Delaware Update: The Implied Standstill
On May 4, 2012, Chancellor Leo E. Strine, Jr. of the Delaware Court of Chancery issued a decision that put the spotlight on confidentiality agreement provisions limiting the use and disclosure of non-public information. Martin Marietta Materials, Inc. v. Vulcan Materials Co., C.A. No. 7102-CS (Del. Ch. May 4, 2012). Finding that Martin Marietta Materials breached its confidentiality agreement with Vulcan Materials when it commenced a hostile bid for Vulcan in December 2011 by using protected information in putting together its offer and disclosing such information when it was not entitled to, Chancellor Strine enjoined Martin Marietta from pursuing its bid and proxy contest for four months.
FROM FRIENDLY NEGOTIATIONS TO A HOSTILE BID
In 2010, Martin Marietta and Vulcan, the two largest domestic aggregates companies, began discussing a potential friendly merger. To keep their discussions and the information they exchanged confidential, Martin Marietta and Vulcan executed a non-disclosure agreement (“NDA”) in May 2010 with a two-year term. Subsequently, they executed a joint defense agreement (“JDA”) to allow them to exchange competitive information and evaluate potential antitrust issues. According to the decision, during the negotiation of both the NDA and the JDA, neither company suggested including an explicit standstill provision to prohibit unsolicited bids.
Vulcan had pursued discussions with Martin Marietta regarding a potential transaction several times over the years leading up to the NDA and JDA and was rebuffed by Martin Marietta each time. By mid-2011, the roles had changed; Martin Marietta was interested in a potential transaction, but Vulcan was not. Martin Marietta began to consider alternatives to a negotiated merger, including a hostile bid. On December 12, 2011, Martin Marietta sent Vulcan a public bear-hug letter disclosing the prior discussions and announcing that it was commencing an exchange offer and proxy contest to replace four members of Vulcan’s board. Martin Marietta also filed an S-4 and proxy statement, disclosing an in-depth history of the parties’ prior negotiations as well as certain information concerning potential synergies and divestitures. After the SEC documents were filed, Martin Marietta republished this information in various investor calls and presentations.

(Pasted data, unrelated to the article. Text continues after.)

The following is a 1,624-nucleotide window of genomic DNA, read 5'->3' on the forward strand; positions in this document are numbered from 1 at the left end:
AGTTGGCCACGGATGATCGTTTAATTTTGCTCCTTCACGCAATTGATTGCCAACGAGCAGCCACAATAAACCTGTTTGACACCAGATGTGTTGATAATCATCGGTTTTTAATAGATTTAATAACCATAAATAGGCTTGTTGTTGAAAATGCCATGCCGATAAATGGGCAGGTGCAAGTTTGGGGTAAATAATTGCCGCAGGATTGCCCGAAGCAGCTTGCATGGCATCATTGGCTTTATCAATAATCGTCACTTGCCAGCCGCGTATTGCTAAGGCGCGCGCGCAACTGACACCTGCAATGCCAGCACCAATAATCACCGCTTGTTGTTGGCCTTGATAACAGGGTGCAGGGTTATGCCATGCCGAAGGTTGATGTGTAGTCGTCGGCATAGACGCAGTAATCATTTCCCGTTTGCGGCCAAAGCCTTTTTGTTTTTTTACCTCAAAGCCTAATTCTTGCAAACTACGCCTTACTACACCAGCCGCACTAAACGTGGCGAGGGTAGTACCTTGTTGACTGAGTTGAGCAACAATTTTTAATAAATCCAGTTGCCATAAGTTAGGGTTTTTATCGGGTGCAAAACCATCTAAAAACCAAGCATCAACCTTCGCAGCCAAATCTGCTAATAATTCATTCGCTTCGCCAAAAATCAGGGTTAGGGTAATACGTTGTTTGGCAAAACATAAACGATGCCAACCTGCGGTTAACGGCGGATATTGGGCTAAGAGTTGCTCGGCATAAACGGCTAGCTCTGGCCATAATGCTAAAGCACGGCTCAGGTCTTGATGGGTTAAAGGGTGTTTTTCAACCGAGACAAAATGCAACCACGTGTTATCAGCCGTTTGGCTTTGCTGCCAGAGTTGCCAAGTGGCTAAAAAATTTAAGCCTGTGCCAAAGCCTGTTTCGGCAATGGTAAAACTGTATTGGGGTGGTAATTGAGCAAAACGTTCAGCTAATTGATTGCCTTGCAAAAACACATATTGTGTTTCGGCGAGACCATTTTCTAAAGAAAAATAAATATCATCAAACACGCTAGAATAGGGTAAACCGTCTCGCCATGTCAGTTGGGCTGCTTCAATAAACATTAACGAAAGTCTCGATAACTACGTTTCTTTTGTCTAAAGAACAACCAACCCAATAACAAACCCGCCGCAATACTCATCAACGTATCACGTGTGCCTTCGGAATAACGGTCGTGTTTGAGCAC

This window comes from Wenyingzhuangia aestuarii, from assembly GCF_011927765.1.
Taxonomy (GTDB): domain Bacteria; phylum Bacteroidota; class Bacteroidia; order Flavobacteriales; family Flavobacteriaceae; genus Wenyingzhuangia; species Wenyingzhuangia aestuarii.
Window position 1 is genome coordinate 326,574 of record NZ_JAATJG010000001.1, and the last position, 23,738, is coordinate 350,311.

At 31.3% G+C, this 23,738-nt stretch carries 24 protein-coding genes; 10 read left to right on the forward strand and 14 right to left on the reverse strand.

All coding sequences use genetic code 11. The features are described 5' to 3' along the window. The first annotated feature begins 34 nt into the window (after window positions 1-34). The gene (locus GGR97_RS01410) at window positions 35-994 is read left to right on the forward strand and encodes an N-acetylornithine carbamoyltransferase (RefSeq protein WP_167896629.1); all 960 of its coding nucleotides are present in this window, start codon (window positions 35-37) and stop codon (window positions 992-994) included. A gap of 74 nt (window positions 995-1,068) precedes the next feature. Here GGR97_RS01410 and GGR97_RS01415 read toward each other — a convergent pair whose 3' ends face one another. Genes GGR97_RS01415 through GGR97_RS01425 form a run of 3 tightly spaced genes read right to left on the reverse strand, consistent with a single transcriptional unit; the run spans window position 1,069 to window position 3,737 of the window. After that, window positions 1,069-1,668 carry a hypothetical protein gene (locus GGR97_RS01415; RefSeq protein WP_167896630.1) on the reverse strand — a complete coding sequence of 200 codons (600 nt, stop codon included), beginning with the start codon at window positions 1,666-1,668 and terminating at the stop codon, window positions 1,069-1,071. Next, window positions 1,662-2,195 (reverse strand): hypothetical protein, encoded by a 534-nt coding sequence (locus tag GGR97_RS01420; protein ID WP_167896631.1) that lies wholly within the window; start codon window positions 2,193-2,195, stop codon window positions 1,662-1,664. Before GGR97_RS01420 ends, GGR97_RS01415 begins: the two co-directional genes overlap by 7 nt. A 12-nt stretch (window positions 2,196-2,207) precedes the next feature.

On the same day it launched its hostile bid, Martin Marietta filed suit in Delaware’s Court of Chancery to obtain a declaration that nothing in the NDA or JDA barred it from making a hostile bid or engaging in the proxy contest. Vulcan counterclaimed for breach of the NDA and JDA and sought a temporary injunction prohibiting Martin Marietta from pursuing its hostile bid or proxy contest.
The legal arguments presented to the court focused on whether the terms of the NDA and JDA prohibited Martin Marietta from making a hostile bid using information it obtained from Vulcan during the prior negotiations, allegedly in violation of the non-use provision of the NDA. The terms of the NDA allowed the parties to use confidential information “solely for the purpose of evaluating a Transaction,” which was defined as “a possible business combination between [Martin Marietta] and [Vulcan] or one of their respective subsidiaries.” The JDA similarly restricted the parties’ use of confidential information.